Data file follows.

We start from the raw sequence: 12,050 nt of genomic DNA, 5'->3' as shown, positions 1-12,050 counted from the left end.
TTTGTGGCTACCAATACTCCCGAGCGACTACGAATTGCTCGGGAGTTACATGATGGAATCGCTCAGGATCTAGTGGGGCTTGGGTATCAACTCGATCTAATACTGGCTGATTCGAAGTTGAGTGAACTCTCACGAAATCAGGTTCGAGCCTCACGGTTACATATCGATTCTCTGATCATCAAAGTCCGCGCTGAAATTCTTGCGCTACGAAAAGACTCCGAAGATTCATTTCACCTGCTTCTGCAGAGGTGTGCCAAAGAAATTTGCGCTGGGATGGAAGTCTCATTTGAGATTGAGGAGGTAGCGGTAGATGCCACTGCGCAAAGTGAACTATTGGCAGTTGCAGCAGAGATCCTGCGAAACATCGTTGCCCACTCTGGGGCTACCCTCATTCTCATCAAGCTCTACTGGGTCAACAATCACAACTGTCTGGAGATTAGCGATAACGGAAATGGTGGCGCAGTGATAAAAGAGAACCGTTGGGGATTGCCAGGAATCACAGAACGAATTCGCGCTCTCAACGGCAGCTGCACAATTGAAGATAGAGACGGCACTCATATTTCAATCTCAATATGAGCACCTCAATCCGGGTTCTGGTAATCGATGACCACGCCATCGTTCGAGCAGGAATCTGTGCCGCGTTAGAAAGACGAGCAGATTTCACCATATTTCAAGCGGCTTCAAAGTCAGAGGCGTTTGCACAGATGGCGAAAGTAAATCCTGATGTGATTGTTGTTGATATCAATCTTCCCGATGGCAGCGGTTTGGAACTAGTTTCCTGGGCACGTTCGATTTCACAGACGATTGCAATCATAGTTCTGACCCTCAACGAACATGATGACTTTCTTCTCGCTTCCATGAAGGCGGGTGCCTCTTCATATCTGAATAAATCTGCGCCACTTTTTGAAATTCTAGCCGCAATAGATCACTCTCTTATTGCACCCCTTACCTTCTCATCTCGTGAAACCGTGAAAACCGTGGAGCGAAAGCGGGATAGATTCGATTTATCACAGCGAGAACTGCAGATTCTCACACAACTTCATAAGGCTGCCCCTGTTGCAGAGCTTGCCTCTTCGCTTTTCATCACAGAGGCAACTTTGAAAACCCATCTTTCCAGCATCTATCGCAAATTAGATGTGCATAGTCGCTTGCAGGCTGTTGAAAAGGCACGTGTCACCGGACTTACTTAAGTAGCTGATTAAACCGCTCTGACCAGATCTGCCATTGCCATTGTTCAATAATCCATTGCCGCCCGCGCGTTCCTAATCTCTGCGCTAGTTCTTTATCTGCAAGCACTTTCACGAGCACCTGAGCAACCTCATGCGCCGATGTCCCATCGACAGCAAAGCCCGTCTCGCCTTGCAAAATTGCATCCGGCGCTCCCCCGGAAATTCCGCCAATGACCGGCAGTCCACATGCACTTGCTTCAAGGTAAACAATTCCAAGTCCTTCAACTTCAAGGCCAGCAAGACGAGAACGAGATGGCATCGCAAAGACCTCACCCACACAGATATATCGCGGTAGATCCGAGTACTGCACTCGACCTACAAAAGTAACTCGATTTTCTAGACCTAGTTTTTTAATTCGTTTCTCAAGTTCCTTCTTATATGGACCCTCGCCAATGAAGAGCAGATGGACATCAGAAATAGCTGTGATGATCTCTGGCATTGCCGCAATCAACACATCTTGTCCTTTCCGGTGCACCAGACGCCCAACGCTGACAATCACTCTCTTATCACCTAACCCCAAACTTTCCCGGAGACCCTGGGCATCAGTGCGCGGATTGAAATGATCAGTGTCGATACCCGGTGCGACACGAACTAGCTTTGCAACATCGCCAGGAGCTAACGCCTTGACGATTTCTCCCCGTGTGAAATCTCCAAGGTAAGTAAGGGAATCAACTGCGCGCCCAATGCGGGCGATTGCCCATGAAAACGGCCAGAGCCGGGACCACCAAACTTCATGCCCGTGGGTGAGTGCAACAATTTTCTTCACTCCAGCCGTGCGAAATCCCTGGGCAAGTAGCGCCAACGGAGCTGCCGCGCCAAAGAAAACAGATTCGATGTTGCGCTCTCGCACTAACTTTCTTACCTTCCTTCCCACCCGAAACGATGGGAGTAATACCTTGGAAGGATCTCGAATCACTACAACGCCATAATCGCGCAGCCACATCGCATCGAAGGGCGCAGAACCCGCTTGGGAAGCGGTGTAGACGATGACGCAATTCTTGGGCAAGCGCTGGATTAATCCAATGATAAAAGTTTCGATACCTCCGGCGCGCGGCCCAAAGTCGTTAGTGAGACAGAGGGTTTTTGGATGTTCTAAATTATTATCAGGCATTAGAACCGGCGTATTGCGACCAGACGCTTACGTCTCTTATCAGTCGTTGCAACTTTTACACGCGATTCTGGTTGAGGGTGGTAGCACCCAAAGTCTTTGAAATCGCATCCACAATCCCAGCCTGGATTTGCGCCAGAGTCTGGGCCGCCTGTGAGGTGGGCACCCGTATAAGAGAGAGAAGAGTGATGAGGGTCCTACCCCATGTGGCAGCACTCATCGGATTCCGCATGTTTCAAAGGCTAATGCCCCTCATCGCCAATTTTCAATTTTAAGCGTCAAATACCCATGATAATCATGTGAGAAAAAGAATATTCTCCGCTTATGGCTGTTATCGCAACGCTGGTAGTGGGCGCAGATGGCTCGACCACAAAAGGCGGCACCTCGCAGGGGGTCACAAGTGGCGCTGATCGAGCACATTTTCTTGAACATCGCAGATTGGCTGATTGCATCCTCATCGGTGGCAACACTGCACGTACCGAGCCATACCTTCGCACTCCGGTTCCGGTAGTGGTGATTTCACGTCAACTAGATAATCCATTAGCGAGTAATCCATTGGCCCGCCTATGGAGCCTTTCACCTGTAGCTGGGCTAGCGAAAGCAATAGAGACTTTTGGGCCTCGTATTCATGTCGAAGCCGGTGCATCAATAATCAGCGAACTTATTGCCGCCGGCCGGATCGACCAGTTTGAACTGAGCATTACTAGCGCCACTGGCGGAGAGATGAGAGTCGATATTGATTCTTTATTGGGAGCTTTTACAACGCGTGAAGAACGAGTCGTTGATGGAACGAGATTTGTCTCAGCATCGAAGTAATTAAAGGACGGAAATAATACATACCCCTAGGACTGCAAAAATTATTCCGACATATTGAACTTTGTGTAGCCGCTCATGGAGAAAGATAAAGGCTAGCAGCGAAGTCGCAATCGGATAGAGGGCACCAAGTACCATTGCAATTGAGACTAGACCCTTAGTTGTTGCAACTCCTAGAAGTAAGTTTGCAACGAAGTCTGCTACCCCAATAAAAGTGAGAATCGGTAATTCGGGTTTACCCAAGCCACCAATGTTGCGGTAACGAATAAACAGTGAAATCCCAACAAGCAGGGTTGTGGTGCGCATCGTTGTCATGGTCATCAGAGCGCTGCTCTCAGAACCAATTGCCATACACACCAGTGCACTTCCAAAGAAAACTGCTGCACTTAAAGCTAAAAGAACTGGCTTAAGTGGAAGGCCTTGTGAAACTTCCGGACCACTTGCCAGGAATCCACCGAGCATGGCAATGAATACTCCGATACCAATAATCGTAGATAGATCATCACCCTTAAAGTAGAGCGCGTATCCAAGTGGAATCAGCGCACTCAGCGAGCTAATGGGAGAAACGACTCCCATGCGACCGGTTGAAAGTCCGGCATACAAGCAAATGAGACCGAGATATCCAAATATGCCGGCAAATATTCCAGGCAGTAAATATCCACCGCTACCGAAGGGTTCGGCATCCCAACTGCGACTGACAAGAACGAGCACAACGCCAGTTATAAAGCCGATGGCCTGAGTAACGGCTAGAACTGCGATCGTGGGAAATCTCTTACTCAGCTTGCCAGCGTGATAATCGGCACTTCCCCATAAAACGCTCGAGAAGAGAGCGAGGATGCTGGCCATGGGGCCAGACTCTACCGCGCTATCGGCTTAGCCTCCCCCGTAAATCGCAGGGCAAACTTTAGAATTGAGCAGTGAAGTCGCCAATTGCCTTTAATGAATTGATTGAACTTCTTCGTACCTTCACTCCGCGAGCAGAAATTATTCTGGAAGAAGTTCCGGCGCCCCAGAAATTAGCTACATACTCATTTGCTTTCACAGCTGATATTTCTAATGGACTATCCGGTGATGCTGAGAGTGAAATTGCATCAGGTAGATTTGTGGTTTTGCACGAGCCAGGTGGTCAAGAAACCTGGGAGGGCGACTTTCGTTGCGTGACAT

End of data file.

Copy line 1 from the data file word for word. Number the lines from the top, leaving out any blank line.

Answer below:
We start from the raw sequence: 12,050 nt of genomic DNA, 5'->3' as shown, positions 1-12,050 counted from the left end.